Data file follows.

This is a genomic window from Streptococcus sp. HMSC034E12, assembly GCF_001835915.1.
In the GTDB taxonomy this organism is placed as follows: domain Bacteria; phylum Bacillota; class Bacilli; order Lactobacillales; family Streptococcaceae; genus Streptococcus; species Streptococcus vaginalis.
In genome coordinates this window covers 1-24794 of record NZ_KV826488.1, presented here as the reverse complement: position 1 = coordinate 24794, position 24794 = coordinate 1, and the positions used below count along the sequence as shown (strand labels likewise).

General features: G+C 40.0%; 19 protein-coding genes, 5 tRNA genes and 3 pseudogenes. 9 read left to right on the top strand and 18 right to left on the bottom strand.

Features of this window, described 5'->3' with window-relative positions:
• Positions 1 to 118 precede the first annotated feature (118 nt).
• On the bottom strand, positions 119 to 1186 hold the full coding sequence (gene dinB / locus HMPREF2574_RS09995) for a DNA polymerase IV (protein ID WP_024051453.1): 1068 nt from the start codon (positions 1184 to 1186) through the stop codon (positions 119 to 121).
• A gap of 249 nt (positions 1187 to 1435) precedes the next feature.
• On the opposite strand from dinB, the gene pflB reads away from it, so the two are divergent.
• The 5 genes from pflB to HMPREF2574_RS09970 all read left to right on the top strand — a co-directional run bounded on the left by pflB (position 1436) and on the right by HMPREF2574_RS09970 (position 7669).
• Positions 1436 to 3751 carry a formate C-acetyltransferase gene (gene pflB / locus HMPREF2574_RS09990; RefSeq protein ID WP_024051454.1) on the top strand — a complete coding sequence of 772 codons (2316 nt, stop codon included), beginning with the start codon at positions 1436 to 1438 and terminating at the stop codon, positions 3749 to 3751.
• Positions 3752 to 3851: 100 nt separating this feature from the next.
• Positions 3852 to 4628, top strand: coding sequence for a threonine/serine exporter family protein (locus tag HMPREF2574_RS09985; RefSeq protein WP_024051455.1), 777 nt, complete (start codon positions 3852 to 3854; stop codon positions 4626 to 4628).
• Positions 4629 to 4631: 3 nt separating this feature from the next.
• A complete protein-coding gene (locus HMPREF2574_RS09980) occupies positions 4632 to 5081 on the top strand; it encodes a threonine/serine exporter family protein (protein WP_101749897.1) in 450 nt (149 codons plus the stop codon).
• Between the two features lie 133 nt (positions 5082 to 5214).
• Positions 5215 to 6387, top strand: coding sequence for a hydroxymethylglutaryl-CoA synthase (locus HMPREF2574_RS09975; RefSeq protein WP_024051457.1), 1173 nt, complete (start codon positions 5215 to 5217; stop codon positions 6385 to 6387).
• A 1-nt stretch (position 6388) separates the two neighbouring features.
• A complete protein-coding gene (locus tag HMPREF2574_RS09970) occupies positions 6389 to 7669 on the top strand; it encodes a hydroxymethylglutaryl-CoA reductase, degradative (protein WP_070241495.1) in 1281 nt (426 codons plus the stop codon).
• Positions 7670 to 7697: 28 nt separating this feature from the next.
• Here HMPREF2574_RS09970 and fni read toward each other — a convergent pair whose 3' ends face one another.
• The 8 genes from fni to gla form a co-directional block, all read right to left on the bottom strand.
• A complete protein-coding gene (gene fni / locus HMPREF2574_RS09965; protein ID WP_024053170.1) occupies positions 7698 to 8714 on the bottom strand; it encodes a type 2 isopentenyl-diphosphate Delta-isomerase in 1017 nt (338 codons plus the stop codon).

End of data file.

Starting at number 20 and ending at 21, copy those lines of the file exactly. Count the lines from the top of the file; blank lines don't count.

• Positions 7670 to 7697: 28 nt separating this feature from the next.
• Here HMPREF2574_RS09970 and fni read toward each other — a convergent pair whose 3' ends face one another.